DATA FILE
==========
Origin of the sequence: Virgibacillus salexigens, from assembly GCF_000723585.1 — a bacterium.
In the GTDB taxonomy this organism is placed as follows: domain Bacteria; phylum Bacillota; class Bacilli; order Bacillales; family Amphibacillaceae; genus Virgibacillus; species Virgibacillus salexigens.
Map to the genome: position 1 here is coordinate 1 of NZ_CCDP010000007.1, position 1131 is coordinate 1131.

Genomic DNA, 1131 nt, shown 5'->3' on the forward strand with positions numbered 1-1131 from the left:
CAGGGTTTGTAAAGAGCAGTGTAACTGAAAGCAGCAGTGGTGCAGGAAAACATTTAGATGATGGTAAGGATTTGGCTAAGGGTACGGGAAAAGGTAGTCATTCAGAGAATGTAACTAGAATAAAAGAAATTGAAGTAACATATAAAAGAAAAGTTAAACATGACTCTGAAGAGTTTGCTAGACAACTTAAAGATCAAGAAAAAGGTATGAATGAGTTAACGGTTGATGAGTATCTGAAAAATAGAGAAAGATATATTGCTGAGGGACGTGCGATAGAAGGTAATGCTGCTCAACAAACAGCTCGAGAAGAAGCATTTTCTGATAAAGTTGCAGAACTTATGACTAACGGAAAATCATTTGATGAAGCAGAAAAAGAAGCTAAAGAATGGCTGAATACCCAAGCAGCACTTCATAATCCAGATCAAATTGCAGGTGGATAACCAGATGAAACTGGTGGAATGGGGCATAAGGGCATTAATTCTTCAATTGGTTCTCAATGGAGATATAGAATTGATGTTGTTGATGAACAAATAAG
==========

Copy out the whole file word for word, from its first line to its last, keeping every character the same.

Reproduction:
Origin of the sequence: Virgibacillus salexigens, from assembly GCF_000723585.1 — a bacterium.
In the GTDB taxonomy this organism is placed as follows: domain Bacteria; phylum Bacillota; class Bacilli; order Bacillales; family Amphibacillaceae; genus Virgibacillus; species Virgibacillus salexigens.
Map to the genome: position 1 here is coordinate 1 of NZ_CCDP010000007.1, position 1131 is coordinate 1131.

Genomic DNA, 1131 nt, shown 5'->3' on the forward strand with positions numbered 1-1131 from the left:
CAGGGTTTGTAAAGAGCAGTGTAACTGAAAGCAGCAGTGGTGCAGGAAAACATTTAGATGATGGTAAGGATTTGGCTAAGGGTACGGGAAAAGGTAGTCATTCAGAGAATGTAACTAGAATAAAAGAAATTGAAGTAACATATAAAAGAAAAGTTAAACATGACTCTGAAGAGTTTGCTAGACAACTTAAAGATCAAGAAAAAGGTATGAATGAGTTAACGGTTGATGAGTATCTGAAAAATAGAGAAAGATATATTGCTGAGGGACGTGCGATAGAAGGTAATGCTGCTCAACAAACAGCTCGAGAAGAAGCATTTTCTGATAAAGTTGCAGAACTTATGACTAACGGAAAATCATTTGATGAAGCAGAAAAAGAAGCTAAAGAATGGCTGAATACCCAAGCAGCACTTCATAATCCAGATCAAATTGCAGGTGGATAACCAGATGAAACTGGTGGAATGGGGCATAAGGGCATTAATTCTTCAATTGGTTCTCAATGGAGATATAGAATTGATGTTGTTGATGAACAAATAAG